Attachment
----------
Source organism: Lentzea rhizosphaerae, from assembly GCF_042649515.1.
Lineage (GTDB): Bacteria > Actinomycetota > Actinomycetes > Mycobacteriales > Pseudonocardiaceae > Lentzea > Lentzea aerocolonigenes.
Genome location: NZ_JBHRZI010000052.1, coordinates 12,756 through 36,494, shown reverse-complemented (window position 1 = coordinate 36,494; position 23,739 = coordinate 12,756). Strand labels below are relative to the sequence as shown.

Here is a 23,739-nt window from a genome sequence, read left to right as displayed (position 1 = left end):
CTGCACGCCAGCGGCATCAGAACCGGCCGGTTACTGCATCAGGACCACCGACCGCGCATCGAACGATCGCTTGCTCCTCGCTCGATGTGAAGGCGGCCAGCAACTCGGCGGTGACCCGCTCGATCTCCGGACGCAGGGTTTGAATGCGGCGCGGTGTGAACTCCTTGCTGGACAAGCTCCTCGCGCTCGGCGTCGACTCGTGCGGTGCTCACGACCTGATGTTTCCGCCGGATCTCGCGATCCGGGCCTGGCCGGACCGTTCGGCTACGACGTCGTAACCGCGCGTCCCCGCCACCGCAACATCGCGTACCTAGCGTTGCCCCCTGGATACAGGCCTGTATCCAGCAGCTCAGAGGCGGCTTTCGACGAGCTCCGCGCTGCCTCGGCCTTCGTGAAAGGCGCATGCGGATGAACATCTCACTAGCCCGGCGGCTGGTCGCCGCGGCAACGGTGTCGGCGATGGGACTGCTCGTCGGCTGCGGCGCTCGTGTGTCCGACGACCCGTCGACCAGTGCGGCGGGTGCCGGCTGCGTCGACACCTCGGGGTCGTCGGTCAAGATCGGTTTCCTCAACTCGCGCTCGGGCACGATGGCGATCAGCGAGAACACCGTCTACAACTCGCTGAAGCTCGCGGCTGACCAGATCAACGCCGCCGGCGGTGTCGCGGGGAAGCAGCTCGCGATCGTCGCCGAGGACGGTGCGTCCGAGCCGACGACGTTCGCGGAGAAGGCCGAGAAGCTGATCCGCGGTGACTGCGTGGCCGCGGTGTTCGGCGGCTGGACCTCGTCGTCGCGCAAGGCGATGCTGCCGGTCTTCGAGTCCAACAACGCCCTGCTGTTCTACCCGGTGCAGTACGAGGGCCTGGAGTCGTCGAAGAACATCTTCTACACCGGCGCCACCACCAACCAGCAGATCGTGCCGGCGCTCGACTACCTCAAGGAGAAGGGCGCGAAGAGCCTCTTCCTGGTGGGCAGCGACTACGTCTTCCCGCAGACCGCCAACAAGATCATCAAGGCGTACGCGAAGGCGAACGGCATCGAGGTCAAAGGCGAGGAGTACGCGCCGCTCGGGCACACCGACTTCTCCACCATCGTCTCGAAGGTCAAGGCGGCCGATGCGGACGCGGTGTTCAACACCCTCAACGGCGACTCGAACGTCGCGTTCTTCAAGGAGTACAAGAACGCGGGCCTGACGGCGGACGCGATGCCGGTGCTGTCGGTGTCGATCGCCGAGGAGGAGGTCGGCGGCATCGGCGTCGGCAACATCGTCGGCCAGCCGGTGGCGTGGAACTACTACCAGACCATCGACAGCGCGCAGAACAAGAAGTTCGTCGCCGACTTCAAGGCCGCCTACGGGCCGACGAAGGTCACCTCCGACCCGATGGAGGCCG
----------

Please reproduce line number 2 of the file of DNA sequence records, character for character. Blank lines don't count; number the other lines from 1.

Lineage (GTDB): Bacteria > Actinomycetota > Actinomycetes > Mycobacteriales > Pseudonocardiaceae > Lentzea > Lentzea aerocolonigenes.